Disclaimer: This article was not requested or commissioned by the burlesque performer concerned and care has been taken to highlight this issue in a way that does not go against her wishes or jeopardise her legal battle.
I was disturbed to read an announcement from Bourgeois Betty concerning her friend and fellow performer Ida Claire, who has been banned by a judge in Alabama, USA from participating in burlesque in any way if she wishes to maintain joint custody of her children:
“I’m writing this post on behalf of my friend Ida Claire who is no longer allowed to discuss or participate in the burlesque art form as directed by the judicial system of the state of Alabama. In order to maintain joint custody of her two children the judge declared that she was no longer able to participate online, perform in any capacity, or publish videos/photographs using either her legal name or stage name … Somehow burlesque, the satirical comedy it portrays on stage and the sensual exploration of sexuality that does occur in some performers’ numbers, is somehow horribly disgusting and therefore nullifies a mother’s right to her children…”
According to Betty, the alledgedly bad conduct of the father of the children has not been challenged or penalised by the judge.
To those in the USA, particularly in the South, who are aware of or have encountered similar judgements, reactions and restrictions, this may come as no surprise. But it highlights the fact that burlesque is an art form that is still not widely understood or accepted, and reminds us that not all members of the global burlesque community are as free to honour, participate in and contribute to the art form as others are. Many of us have followed recent news stories regarding battles with venues and local councils who have formed negative, uninformed views of burlesque and discriminated accordingly, but depriving a mother of her children is something altogether more chilling. Betty explained to me that other people have described similar experiences to her since she published the above statement, and it troubles me that the distressing and concerning actions of this judge could be used as a precedent elsewhere, in the USA or further afield.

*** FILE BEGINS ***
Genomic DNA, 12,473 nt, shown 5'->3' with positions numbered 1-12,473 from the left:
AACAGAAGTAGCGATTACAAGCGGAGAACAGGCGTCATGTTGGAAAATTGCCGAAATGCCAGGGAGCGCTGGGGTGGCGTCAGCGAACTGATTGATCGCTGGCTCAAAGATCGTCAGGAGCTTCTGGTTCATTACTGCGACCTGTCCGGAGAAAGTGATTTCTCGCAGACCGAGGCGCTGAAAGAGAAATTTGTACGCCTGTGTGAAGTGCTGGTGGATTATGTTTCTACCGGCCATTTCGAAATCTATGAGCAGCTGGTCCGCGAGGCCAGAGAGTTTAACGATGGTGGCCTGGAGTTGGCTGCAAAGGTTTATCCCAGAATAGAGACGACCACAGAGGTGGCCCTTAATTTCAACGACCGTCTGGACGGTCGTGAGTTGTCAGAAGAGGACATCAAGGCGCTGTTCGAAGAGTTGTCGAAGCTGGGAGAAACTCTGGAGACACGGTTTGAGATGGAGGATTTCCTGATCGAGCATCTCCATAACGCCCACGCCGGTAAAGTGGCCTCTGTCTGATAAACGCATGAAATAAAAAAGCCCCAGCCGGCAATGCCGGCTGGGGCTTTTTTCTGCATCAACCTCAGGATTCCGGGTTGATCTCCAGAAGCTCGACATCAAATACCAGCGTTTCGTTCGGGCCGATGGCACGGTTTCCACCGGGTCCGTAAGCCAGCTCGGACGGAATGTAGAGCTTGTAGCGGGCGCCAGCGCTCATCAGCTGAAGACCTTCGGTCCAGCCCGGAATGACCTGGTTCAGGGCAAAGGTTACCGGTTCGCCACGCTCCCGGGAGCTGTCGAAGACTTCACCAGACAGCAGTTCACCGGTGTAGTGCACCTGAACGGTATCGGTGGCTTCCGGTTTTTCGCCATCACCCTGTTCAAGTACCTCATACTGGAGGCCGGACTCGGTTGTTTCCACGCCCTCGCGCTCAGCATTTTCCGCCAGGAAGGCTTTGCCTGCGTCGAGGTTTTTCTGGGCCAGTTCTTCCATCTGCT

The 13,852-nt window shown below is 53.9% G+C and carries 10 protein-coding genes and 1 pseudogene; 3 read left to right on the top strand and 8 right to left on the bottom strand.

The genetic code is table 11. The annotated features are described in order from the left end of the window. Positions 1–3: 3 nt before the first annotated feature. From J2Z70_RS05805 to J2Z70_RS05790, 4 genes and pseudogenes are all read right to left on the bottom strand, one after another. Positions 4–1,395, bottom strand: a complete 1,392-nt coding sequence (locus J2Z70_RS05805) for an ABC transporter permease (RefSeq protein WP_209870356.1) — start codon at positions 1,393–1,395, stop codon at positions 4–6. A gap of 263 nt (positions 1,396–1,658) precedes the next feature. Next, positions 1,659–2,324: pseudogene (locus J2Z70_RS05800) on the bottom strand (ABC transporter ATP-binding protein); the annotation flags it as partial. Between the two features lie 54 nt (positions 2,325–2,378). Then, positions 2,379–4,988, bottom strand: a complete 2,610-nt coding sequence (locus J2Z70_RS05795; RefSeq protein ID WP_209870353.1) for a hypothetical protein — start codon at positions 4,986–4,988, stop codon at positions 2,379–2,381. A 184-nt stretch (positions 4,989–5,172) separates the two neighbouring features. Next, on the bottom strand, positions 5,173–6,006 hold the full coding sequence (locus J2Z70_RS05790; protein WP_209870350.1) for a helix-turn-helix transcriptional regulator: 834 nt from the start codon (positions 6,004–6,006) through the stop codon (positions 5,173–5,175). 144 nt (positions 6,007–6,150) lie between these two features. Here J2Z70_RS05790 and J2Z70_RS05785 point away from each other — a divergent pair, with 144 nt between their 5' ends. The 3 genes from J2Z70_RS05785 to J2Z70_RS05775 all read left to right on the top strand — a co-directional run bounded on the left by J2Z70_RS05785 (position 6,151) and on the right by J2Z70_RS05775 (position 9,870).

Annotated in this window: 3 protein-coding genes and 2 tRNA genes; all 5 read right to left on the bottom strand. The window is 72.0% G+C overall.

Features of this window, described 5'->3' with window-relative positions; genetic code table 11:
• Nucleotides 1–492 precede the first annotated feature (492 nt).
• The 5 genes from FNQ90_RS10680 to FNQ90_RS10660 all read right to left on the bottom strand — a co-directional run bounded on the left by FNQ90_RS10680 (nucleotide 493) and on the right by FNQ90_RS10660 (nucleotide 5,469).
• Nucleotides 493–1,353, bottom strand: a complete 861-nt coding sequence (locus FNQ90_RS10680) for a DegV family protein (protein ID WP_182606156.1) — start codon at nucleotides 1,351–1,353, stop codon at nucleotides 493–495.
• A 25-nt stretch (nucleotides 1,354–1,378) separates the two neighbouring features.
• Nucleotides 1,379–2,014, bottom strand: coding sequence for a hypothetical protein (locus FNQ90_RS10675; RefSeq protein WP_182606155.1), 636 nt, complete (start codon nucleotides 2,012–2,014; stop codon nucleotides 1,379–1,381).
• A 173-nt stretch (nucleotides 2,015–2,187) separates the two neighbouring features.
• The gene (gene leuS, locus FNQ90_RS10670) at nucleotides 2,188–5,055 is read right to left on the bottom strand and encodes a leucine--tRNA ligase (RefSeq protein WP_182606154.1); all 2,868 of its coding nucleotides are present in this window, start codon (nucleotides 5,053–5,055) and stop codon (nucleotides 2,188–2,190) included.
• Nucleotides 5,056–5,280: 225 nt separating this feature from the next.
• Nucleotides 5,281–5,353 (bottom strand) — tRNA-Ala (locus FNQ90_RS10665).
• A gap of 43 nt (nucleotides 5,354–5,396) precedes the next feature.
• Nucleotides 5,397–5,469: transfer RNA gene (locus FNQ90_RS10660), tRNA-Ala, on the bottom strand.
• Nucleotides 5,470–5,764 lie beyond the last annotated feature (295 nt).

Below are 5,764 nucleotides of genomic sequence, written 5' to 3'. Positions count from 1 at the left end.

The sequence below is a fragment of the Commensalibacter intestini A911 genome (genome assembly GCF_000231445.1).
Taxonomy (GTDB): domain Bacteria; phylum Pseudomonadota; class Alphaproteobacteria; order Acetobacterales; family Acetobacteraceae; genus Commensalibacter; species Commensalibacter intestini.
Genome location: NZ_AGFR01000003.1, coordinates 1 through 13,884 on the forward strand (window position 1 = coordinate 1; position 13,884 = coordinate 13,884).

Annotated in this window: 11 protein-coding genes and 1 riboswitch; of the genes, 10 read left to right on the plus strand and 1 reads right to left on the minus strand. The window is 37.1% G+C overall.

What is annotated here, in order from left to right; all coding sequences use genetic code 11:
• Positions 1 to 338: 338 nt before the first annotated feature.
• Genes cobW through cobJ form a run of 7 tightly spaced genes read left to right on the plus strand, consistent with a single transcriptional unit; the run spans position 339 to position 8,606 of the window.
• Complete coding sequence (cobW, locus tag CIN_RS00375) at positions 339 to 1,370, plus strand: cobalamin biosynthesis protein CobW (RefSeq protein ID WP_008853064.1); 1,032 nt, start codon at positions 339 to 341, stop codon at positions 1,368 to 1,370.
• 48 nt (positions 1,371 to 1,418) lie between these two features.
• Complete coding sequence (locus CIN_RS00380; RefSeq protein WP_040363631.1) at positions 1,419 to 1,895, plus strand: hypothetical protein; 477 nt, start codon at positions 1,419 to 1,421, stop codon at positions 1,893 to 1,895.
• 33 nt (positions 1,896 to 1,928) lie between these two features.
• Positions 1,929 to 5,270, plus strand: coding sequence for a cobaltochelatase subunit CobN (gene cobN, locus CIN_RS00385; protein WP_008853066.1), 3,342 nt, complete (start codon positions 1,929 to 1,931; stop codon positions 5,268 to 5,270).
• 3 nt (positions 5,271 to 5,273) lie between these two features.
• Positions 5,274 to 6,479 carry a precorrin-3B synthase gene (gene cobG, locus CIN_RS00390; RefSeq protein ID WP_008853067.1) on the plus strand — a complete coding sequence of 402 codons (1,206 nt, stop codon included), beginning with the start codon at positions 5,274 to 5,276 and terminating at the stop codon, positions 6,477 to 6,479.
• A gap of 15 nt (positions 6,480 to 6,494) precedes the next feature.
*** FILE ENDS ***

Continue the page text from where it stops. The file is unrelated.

I welcome the views of the community below. Should participation in burlesque and cabaret – or, while we are at it, pole dancing, nude or semi-nude modelling, hard or soft pornography, or any form of sex work – be used to discriminate against a capable, responsible and loving parent, or any other decent human being for that matter (and I mean genuinely decent, rather than the way a judge in a case like this might define the word)? Do you believe that burlesque is still widely misinterpreted and discriminated against? Please feel free to share your views and experiences and build a discussion in the comments section.
UPDATE: I want to add the following message from Betty that was added to her original statement, for those who have left comments about taking action:
“…it needs be said that do not fight for the previously mentioned individual’s civil liberties. Any actions that can be attributed to her could end her custody battle. What can be addressed is the insanity and stupidity that is consistently displayed by state and federal government. This discrimination is not the only issue that happens as I’m sure we’re all aware of. The purpose of all of this was to raise awareness and I think that has indeed happened!”
Quoted in major international newspapers and held in high esteem and affection by the international burlesque community, 21st Century Burlesque Magazine has documented the contemporary burlesque scene since 2007. Founded and edited by Holli-Mae Johnson.